Thou shalt not commit adultery. Like a set of Russian dolls, the commandments on the second table of the law have presuppositions that are nested within each other. Israel’s relationship with God had implications for the national community, and of course nations are made up of individuals and their various relationships.
The fifth commandment presupposes the parent/child relationship; the sixth, eight, and ninth assume that your neighbor’s life, personal property, and character are not yours to take. The seventh command assumes a certain kind of relationship: a marriage.
The sort of marital relationship which this commandment presupposes is a sexual covenant between a man and a woman, which is to be observed faithfully. The marriage vows and sexual consummation bind a man and women together as one flesh, until the covenant is dissolved by death. Adultery is, very simply, unfaithfulness to the marriage vow.
If you are not covenanted with someone in marriage, you have no lawful justification for a sexual union or relationship with them. That simple. Notice, how clear and unambiguous the commandment is, and how polluted and deliberately ambiguous the human heart is in regards to sexual purity. Does internet porn count? Lingerie brochures? Mental fantasies? Long phone calls, or text conversations? Is marriage really just one man and one woman? If a hotter babe or hunkier guy comes along can I dump my spouse to enjoy a fling? What if my spouse is ok with an “open marriage?” Wouldn’t God want me to be happy with my soul-mate, rather than stuck in an unhappy marriage with this person I’ve come to detest?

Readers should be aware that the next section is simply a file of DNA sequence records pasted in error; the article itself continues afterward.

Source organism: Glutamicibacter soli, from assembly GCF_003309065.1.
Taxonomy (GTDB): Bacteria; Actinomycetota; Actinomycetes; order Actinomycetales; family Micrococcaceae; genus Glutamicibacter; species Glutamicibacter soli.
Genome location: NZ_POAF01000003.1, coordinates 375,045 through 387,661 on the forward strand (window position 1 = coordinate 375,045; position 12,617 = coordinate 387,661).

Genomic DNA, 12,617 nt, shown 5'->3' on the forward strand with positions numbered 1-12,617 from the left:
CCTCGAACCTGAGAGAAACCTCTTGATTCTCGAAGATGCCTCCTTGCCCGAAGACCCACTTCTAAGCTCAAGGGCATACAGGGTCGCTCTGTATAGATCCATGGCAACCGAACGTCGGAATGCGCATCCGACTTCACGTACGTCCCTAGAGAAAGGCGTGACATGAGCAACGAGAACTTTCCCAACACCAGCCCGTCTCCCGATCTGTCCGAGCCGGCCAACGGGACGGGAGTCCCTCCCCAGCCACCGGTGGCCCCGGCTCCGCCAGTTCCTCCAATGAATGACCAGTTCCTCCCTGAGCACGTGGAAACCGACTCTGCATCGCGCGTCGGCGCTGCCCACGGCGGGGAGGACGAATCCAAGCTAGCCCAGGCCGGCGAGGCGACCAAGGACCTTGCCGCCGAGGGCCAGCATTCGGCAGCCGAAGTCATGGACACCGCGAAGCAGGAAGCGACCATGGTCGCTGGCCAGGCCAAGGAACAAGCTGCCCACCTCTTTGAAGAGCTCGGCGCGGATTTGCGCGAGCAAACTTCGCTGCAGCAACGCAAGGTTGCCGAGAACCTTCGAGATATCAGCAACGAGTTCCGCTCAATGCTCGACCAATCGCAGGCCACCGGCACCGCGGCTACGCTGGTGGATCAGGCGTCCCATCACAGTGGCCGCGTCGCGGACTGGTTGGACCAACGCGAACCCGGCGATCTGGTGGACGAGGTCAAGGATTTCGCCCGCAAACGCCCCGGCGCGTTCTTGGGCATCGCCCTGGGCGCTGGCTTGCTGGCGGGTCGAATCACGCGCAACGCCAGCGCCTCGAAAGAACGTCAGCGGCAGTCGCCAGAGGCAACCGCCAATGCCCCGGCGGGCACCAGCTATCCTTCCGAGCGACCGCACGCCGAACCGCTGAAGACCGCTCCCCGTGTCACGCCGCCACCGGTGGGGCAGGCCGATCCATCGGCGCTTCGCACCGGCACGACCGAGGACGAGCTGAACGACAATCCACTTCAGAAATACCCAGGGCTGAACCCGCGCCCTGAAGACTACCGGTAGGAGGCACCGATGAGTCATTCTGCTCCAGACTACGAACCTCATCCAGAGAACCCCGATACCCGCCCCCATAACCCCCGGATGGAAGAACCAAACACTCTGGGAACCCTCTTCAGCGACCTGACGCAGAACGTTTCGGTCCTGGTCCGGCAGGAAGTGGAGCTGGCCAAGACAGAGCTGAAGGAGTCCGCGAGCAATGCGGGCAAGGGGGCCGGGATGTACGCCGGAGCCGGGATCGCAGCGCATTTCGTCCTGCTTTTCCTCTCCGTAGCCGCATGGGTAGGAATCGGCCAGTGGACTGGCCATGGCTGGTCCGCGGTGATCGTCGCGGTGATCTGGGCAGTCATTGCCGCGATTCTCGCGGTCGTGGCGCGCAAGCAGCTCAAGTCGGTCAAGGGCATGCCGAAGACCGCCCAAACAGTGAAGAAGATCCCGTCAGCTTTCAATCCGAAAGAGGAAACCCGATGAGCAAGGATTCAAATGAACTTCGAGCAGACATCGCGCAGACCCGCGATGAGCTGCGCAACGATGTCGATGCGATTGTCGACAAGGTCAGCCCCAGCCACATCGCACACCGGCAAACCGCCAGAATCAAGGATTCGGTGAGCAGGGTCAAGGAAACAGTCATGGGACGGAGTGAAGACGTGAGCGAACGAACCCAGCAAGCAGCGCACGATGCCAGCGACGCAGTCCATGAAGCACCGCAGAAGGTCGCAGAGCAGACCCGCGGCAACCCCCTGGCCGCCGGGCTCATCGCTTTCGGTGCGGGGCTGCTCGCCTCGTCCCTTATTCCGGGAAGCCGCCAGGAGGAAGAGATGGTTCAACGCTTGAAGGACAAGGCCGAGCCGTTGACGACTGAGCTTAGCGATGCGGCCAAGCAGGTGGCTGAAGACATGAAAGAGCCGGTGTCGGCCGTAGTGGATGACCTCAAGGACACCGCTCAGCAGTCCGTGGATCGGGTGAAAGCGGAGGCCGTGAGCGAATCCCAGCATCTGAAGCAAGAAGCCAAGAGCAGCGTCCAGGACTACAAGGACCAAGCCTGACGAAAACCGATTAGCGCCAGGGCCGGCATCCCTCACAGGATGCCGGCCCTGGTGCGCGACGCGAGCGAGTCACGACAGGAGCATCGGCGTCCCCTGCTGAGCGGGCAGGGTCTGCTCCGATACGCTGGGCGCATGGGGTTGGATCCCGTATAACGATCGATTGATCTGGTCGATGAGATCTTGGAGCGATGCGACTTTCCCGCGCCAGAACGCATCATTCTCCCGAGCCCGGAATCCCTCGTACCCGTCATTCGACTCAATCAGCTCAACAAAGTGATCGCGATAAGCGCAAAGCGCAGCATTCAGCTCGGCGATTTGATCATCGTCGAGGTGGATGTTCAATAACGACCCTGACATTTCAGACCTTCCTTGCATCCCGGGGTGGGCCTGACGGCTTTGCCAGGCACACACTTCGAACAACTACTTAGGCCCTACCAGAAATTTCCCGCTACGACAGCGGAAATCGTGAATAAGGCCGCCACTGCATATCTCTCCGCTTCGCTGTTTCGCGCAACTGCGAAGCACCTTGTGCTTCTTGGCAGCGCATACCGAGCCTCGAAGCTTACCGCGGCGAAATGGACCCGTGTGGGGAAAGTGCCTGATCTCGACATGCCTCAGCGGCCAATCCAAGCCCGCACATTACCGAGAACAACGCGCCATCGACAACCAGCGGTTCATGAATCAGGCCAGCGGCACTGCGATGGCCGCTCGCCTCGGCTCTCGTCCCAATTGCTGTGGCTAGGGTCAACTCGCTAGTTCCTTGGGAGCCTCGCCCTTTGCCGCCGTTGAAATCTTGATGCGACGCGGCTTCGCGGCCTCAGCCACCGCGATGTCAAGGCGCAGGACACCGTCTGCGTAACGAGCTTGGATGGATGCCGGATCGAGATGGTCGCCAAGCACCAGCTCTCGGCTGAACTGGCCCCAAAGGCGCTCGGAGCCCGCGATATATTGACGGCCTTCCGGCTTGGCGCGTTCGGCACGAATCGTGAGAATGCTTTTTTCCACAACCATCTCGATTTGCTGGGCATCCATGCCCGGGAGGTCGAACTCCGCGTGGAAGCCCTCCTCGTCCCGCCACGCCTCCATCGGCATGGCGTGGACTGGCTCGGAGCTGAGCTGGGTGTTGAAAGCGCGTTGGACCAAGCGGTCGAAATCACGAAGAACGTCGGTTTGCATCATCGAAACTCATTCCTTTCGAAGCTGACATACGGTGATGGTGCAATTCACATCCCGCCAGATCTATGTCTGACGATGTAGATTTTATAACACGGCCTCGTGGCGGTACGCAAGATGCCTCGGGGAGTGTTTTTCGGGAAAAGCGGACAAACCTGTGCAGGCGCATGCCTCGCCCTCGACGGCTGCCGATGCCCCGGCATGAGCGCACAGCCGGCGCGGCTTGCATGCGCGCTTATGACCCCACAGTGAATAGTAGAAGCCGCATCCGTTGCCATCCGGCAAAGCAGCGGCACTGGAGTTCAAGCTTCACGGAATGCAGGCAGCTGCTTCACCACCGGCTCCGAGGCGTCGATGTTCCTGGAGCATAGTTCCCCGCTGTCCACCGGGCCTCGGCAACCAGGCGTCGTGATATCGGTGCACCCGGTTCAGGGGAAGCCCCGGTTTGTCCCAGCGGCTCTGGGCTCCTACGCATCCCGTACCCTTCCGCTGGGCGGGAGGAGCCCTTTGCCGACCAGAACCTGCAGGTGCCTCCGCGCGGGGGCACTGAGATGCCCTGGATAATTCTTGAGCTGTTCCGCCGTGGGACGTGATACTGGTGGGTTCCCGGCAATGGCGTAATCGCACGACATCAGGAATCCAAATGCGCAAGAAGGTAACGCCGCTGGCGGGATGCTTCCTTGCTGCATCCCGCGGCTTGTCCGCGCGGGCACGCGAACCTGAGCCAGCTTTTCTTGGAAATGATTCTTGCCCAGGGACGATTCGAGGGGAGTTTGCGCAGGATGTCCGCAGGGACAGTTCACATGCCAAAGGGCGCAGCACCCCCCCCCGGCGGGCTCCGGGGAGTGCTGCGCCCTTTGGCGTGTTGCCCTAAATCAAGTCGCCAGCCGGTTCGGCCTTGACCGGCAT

The OT prophets often accused the nation of Israel of being adulterous because of their compromise with idols. They asserted unfaithfulness to God went deeper than mere external conformity to His outward commands; their unfaithfulness started in the heart. In Jesus’ teaching on adultery in the Sermon on the Mount, he goes further, and attacks even the seeds of adultery: lust, desire, and––behind all of that––discontentment.
Discontentment drives us to adulterate our marital and spiritual duties.Discontentment drives us to adulterate our marital and spiritual duties. It seeks the illusion of earthly satisfaction at the well of sexual gratification.Spiritual adultery seeks the illusion of union with God at the altar of idols. However, God wants us to find eternal joy in Him. We see the shadow of the goodness of His covenantal faithfulness in earthly marital fidelity. Remain faithful in your marriage, yes. But above all, let marital faithfulness be derivative of spiritual faithfulness: worshipping the Father, through His Son, Jesus Christ, by the power of His Spirit.